Understanding Agricultural Water Use and Conservation

Johnson, Evan (Photographer). (2018). A center-pivot sprinkler system at sunset in West Texas irrigates a cotton field. [photograph].

Water in Texas 

Water is undoubtedly one of the most important resources in Texas. The state of Texas has attempted to solve water shortages for over fifty years with many different water plans. Though many Texans know water preservation is critical, the methods to conserve water are hotly debated. However, farmers cannot produce the food and fiber you need to eat and wear without access to sufficient water.

According to a report by the Texas Water Resources Institute, annual estimated water use in Texas totaled 16.2 million acre-feet in 2009, with about 57 percent used for agricultural irrigation. With a large amount of water being used in agriculture, it is important to understand individual’s attitudes on irrigation and then work to spread accurate information. It is widely believed policy measures that support water saving irrigation methods will make water more available for cities and environmental issues; however, little has been done to test these ideas.

Pivot
A center-pivot sprinkler system at sunset in West Texas irrigates a cotton field. Photo Credit: Evan Johnson

Water Conservation

As standards of living continue to increase, water consumption also rises and available water diminishes. As a society, it is important to understand that we must also take responsibility and action in conserving water. In addition to farmers, many cities and power plants must think about conservation in industrial uses.

Water planners hope the drought of 2011 is enough initiative to make changes in the lack of major investment in water infrastructure. The public’s support, your support, is imperative to creating proposals, and getting constituents involved in resolving water shortages while allowing farmers to have access to the water they need.

Aspects including water supply regulations, changes in climate, and increased population growth have intensified the search for methods to help conserve water in irrigated agriculture, as agriculture is the world’s largest user of water. Texas requires an effective water plan for reasons like recent droughts and predictions that the number of people living in the state in 2060 would reach 46 million.

Field
Bones and debris rest among dead grass in a field. Photo Credit: Evan Johnson

What You Can Do

Though the drought has served as the push companies needed to innovate, lawmakers’ involvement is essential in obtaining funds and encouraging conservation. However, there are many issues in water resource development and regulation in Texas, and pressure for progress is growing.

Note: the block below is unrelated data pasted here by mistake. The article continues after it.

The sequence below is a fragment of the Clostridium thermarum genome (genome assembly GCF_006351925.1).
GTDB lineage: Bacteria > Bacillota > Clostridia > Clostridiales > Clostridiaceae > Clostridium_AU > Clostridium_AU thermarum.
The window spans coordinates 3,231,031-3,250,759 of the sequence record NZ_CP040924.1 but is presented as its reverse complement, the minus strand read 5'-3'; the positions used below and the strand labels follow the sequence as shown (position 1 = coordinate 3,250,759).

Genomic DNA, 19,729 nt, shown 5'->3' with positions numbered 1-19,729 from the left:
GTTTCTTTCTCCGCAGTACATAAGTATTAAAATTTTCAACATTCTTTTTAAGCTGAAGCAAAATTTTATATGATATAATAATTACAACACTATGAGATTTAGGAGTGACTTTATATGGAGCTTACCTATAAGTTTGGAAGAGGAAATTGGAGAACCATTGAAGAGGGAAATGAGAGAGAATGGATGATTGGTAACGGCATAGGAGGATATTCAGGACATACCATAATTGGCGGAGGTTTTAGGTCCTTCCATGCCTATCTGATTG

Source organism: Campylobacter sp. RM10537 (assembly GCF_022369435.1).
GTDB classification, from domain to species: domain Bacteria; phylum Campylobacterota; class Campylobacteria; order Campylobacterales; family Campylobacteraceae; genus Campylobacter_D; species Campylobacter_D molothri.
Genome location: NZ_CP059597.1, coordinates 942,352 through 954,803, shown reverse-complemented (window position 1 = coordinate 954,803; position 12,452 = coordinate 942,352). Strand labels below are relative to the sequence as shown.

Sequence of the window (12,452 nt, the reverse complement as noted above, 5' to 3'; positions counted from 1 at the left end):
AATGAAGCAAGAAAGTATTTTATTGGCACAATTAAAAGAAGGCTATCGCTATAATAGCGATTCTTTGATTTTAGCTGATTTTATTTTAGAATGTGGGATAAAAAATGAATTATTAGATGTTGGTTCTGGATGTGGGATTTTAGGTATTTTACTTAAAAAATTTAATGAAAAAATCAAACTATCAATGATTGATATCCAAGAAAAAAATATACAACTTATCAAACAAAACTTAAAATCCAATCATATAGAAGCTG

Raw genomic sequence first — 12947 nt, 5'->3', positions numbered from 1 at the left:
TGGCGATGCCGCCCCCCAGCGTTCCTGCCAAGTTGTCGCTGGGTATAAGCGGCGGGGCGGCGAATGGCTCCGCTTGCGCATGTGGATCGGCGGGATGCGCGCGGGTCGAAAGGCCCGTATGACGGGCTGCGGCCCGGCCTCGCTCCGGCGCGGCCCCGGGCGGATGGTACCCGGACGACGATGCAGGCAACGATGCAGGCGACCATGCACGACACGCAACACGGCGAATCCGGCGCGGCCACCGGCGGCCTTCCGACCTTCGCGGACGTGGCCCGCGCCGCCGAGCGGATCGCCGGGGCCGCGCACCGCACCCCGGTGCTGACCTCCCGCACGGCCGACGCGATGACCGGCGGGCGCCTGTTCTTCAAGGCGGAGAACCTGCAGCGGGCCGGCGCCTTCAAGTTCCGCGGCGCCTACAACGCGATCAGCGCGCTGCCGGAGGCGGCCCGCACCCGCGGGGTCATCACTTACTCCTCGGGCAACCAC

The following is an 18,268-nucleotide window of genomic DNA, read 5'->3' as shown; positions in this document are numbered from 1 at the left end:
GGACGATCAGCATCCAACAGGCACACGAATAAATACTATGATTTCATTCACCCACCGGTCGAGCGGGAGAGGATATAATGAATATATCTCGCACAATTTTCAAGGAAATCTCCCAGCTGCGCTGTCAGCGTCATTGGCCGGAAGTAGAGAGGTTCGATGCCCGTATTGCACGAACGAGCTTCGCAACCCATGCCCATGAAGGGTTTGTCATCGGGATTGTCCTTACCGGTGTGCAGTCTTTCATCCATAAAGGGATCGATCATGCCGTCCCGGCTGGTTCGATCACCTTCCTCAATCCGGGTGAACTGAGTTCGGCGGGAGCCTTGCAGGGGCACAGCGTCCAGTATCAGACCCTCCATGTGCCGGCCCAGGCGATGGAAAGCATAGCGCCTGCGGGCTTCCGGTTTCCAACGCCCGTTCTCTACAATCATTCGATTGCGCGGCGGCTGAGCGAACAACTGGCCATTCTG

Society is beginning to understand that we also must take responsibility and action in conserving water. So, it is extremely important to communicate information on water use and preservation to consumers that may be uninformed. Educating the consumers will hopefully result in personal water conservation and an interest in Texas water policy and legislation.

Pump rig
Johnson, Evan (Photographer). (2017). A pump rig replaces a submersible well. [photograph].

Why Water is Important for Agriculture

According to the United Nations, the world population is anticipated to grow from 8.3 billion in 2030 and to 9.1 billion in 2050. By 2030, food demand is predicted to increase by 50 percent, and 70 percent by 2050.

Every living creature needs water and food to survive and thrive. Water is necessary to producing food. A farmer’s role is to produce food while actively working to preserve water. The public’s role is to become educated and involved in pressuring lawmakers to work toward a solution that will allow farmers to have access to plenty of water while planning for future water security.

So today, educate yourself about agricultural water use then share why it is so important for farmers to not be cut off from this critical resource with someone who might not know.

To learn more about water use in Texas and how you can get involved, visit the below links:

http://www.cropsreview.com/importance-of-water.html

http://www.twdb.texas.gov/waterplanning/waterusesurvey/index.asp

https://www.texastribune.org/2017/05/30/water-update/